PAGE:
Can You Give A Sleeping Baby A Breathing Treatment? Experts Explain
Make it a little easier for everyone.
When it comes to babies and illness, we are incredibly lucky to be living when there are things like nebulizers and spacers to help treat pulmonary ailments that so often affect babies and young kids, like croup and asthma. Of course, babies aren't always huge fans of such devices, which may make parents wonder, is it OK to give a baby albuterol before bed? Or, can you give a baby a breathing treatment while they’re sleeping?
If you are lucky enough not to know what a nebulizer is, it's basically a plastic mouth piece attached to a tube, and kind of makes your baby look like a little Bane from Batman. You hold it over the child's mouth, and the medicine inside comes out as a fine mist. Along with croup and asthma, a nebulizer is often employed if a child is suffering from pneumonia. A spacer similarly works by being attached to an inhaler, and is most generally used for things like asthma. Using an inhaler on its own requires a bit of coordination to use correctly. But with a spacer, the amount of time the inhaler takes to deliver medicine is drawn out, meaning the lungs can absorb the medicine more slowly.
Can you use albuterol or a nebulizer while your baby is sleeping?
Dr. Craig Canapari is a pediatrician at Yale New Haven Children’s Hospital and the Director of the Yale Pediatric Sleep Center, and he tells Romper that for certain breathing treatments like albuterol or saline, it’s perfectly fine to give them while a child is snoozing.
“It doesn’t really matter when you give a breathing treatment,” says Canapari. “Whether your baby is breathing quietly during sleep or yelling at the top of his lungs, if you are using the correct technique (either via nebulizer or MDI spacer) the medication should get to his lungs. Obviously talk to your doctor about learning the right way to give the medication.”
What about preventative medications?
He does take a different stance with “controller” or preventative medications, such as fluticasone or budesonide, both of which are used to treat asthma. “For controller medications, you typically want to rinse out your child’s mouth after administering the medication,” he says. “You can do this by brushing their teeth or using a wet facecloth to wipe off the inside of the mouth. This will prevent thrush and reduce absorption of the medication through the mucus membranes. If your goal is to give medication without waking your child up, rinsing out afterwards will almost certainly wake them up.”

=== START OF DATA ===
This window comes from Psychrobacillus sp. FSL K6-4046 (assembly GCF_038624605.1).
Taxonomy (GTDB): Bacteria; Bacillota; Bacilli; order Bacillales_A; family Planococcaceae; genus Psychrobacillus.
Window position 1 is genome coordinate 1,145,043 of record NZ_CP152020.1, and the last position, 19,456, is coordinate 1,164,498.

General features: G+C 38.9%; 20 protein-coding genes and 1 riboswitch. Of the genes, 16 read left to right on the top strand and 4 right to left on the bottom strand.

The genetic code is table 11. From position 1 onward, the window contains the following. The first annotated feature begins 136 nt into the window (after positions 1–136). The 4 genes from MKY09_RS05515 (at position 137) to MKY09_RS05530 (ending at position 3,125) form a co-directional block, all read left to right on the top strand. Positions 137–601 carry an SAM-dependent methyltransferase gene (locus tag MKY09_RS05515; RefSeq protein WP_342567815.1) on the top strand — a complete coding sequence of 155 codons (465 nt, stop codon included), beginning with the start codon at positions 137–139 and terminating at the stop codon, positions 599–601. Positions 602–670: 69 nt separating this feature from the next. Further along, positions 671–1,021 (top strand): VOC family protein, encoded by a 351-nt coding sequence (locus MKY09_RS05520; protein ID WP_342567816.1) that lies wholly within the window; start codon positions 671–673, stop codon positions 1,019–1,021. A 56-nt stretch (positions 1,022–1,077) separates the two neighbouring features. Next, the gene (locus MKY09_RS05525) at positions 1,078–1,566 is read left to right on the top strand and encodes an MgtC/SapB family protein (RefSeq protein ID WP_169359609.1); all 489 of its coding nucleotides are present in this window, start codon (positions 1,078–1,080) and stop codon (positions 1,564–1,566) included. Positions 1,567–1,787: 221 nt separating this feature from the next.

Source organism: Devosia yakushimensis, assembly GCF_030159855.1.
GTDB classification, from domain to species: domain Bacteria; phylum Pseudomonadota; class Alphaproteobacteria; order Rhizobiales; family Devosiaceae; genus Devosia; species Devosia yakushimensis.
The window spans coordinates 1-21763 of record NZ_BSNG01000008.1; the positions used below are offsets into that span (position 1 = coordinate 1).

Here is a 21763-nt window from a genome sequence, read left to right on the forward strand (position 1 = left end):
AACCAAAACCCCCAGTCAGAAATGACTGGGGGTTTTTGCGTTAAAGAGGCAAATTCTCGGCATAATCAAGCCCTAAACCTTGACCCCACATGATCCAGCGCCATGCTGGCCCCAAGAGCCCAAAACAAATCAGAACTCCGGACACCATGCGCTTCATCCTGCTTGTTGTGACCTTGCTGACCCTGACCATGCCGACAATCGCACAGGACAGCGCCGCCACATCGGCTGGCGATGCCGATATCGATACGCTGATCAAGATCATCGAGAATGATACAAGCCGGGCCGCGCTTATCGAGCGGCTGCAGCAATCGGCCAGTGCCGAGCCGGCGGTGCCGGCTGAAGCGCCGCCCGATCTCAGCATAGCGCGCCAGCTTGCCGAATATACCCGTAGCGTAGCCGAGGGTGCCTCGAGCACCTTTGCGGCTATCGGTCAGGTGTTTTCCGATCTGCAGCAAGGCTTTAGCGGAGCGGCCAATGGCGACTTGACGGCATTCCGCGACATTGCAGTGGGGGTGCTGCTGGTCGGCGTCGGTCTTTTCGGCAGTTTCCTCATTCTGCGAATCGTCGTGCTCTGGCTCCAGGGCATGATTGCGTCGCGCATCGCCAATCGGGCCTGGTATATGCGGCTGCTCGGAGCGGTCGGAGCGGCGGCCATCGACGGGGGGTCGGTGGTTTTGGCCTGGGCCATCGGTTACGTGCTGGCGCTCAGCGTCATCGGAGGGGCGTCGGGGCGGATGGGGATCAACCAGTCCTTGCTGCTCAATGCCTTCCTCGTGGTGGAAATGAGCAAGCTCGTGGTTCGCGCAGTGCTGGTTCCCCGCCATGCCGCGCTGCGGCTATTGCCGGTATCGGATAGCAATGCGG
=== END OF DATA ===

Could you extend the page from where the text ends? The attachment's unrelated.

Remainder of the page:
Dr. Sara DuMond is a pediatrician, and she agrees that it is absolutely acceptable to give some breathing treatments while baby is sleeping, and says in many cases it’s much easier to administer these types of treatments if a baby is asleep. She says the only risks involved “have to do with whether or not your baby’s respiratory symptoms are the kind of respiratory issues that respond to these kinds of treatments.” But she does offer a word of caution regarding breathing treatments in general: “It's important to note that not all coughs or breathing issues are made better by these kinds of treatments; in fact, there are some conditions where these kinds of breathing treatments can actually hurt instead of help. So, always consult with your pediatrician before giving any kind of breathing treatment or medication, awake or asleep.”
Dr. Craig Canapari, associate professor, Yale University School of Medicine, Director, Pediatric Sleep Center, Yale New-Haven Hospital Division of Pediatric Respiratory Medicine.
Dr. Sara DuMond, pediatrician
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